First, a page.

We've all heard, 'Don't look directly at the sun," but on August 21st, millions will be gazing at the sky as the moon passes in front of the sun. Among primary viewing areas in our region are  Spring City, and Cleveland in Tennessee, Blairsville, and Blue Ridge, Georgia, and Andrews and Bryson City, North Carolina.

"It's like a laser being pointed at your eye," says Dr. Walter Guerard from Eyear 1 Hour Optical.   

Local optometrists suggest doing research before selecting glasses for the solar eclipse online. They emphasize polarized lenses won't work, and welding shades won't work.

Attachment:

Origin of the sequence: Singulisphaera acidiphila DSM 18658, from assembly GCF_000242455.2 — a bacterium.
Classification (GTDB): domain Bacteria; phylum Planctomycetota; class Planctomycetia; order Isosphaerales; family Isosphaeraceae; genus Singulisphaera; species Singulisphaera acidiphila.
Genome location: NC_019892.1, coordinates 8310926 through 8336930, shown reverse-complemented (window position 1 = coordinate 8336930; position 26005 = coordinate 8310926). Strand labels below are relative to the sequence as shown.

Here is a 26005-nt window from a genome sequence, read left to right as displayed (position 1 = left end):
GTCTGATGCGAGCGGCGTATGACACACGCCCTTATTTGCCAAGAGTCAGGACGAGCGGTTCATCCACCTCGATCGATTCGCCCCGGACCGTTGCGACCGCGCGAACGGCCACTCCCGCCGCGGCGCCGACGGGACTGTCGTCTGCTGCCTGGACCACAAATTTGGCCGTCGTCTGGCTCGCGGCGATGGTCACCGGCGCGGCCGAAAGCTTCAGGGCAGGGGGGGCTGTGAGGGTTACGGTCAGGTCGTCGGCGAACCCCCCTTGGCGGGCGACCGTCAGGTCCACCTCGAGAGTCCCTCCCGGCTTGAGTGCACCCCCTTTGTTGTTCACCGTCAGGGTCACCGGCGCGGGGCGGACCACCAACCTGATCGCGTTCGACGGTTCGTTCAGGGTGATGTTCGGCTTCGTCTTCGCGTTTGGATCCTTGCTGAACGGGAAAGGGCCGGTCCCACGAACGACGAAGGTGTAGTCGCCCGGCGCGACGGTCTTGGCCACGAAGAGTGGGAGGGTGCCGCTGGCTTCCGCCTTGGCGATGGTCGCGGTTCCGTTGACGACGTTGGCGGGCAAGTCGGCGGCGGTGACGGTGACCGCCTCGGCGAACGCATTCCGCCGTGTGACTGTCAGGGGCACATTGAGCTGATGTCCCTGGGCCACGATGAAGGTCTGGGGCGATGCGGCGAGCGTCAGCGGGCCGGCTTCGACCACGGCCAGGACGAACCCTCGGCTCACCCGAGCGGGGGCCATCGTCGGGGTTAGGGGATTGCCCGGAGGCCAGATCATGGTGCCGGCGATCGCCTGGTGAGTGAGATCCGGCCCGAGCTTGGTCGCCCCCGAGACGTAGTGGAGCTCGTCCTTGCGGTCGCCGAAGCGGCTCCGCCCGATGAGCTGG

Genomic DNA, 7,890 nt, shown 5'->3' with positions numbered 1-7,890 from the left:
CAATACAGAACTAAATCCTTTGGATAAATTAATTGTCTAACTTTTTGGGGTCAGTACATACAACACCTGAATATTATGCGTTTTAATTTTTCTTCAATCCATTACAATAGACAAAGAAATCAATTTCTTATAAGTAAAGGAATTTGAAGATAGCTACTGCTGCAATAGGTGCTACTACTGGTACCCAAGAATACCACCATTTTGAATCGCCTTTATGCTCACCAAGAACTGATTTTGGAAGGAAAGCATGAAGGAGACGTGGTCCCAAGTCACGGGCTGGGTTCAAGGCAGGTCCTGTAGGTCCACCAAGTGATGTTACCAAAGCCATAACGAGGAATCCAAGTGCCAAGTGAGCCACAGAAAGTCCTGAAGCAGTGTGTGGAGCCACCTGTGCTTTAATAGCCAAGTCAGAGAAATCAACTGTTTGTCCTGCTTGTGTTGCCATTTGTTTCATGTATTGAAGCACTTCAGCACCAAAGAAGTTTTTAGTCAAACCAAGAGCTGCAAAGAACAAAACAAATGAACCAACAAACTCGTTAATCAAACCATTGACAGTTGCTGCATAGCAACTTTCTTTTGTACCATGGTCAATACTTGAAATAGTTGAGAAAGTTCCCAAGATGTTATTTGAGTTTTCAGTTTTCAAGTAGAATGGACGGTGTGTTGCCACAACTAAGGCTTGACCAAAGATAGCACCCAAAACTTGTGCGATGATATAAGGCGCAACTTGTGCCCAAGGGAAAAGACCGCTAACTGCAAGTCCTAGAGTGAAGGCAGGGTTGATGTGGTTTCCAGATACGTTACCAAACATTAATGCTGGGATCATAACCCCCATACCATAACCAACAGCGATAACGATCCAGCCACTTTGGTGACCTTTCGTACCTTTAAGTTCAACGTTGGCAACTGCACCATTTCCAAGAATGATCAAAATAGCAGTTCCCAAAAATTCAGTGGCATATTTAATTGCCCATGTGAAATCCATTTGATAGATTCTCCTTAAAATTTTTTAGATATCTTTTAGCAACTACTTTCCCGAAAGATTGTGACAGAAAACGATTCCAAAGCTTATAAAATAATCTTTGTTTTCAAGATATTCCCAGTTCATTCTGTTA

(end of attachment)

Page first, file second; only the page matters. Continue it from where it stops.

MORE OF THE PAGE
Dr. Guerard warns, that if they look cutesy, that's just one way they are going to sell them, and you should try to look past the aesthetics.

When buying glasses, make sure there are no burns. This would look like a tiny hole. Even the smallest speck of light poking through can damage the retina.

The light passing through can damage the retina. There are no pain receptors in the retinas, so without feeling it, you can be damaging the retina without knowing it.

Dr. Guerard emphasizes, "It's your eyes, and only you can take care of them. Polarized shades won't do the trick, and neither will welding shades."

Parents are urged to get the proper glasses for their kids, and teach them about safety and the sun's rays.